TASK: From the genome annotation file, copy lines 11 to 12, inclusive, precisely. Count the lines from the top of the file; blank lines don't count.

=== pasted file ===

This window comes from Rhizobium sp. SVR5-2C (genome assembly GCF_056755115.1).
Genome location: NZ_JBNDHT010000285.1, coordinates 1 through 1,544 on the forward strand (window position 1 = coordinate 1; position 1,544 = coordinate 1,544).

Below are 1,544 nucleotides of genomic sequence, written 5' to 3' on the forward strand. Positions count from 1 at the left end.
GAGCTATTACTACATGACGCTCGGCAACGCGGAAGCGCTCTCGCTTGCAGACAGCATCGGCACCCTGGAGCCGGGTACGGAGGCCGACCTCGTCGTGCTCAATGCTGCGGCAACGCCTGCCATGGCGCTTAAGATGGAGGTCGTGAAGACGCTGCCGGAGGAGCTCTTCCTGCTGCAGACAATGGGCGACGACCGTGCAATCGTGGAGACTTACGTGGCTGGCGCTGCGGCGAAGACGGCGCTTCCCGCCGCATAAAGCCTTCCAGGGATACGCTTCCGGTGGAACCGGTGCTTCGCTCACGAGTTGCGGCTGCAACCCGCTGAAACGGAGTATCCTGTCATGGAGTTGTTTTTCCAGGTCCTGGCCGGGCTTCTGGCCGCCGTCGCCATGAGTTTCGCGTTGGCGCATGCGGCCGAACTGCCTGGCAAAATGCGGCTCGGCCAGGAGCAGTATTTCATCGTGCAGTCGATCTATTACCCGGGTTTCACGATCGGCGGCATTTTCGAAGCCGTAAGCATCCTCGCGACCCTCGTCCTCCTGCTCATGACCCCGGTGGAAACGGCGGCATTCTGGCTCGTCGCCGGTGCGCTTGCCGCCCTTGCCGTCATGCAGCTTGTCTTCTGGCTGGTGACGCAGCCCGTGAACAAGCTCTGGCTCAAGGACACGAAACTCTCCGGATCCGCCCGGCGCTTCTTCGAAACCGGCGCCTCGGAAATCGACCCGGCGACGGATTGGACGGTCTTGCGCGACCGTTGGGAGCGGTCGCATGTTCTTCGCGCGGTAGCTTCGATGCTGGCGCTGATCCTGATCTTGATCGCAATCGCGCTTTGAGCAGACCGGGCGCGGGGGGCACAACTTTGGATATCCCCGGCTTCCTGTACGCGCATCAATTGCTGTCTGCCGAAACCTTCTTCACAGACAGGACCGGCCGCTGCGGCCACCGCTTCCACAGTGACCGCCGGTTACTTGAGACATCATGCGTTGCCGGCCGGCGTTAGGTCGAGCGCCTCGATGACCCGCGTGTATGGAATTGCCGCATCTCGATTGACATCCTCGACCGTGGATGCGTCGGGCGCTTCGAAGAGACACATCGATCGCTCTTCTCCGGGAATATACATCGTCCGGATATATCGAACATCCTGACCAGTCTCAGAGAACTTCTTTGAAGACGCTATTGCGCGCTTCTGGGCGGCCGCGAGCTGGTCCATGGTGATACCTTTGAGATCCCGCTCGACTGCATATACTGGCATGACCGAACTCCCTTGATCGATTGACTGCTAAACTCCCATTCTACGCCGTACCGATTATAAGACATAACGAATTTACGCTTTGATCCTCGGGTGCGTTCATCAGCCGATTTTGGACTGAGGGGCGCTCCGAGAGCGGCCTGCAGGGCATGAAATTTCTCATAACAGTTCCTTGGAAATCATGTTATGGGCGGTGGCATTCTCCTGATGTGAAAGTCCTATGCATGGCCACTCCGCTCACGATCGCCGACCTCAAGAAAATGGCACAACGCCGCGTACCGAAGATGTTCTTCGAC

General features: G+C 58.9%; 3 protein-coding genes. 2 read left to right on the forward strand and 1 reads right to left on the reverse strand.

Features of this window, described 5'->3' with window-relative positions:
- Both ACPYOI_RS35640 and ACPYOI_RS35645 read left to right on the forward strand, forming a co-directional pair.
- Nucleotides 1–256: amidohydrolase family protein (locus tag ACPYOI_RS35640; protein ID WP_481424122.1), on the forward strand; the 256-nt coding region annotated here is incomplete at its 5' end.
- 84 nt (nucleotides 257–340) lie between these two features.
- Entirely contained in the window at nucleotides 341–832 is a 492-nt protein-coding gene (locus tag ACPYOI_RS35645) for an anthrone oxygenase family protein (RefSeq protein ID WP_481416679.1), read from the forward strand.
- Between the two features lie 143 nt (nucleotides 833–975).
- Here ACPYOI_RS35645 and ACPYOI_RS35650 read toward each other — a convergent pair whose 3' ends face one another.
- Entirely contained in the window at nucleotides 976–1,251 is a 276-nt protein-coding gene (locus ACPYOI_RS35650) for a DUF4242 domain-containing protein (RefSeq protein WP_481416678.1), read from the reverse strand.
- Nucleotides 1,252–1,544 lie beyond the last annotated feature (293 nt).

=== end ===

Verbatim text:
- Between the two features lie 143 nt (nucleotides 833–975).
- Here ACPYOI_RS35645 and ACPYOI_RS35650 read toward each other — a convergent pair whose 3' ends face one another.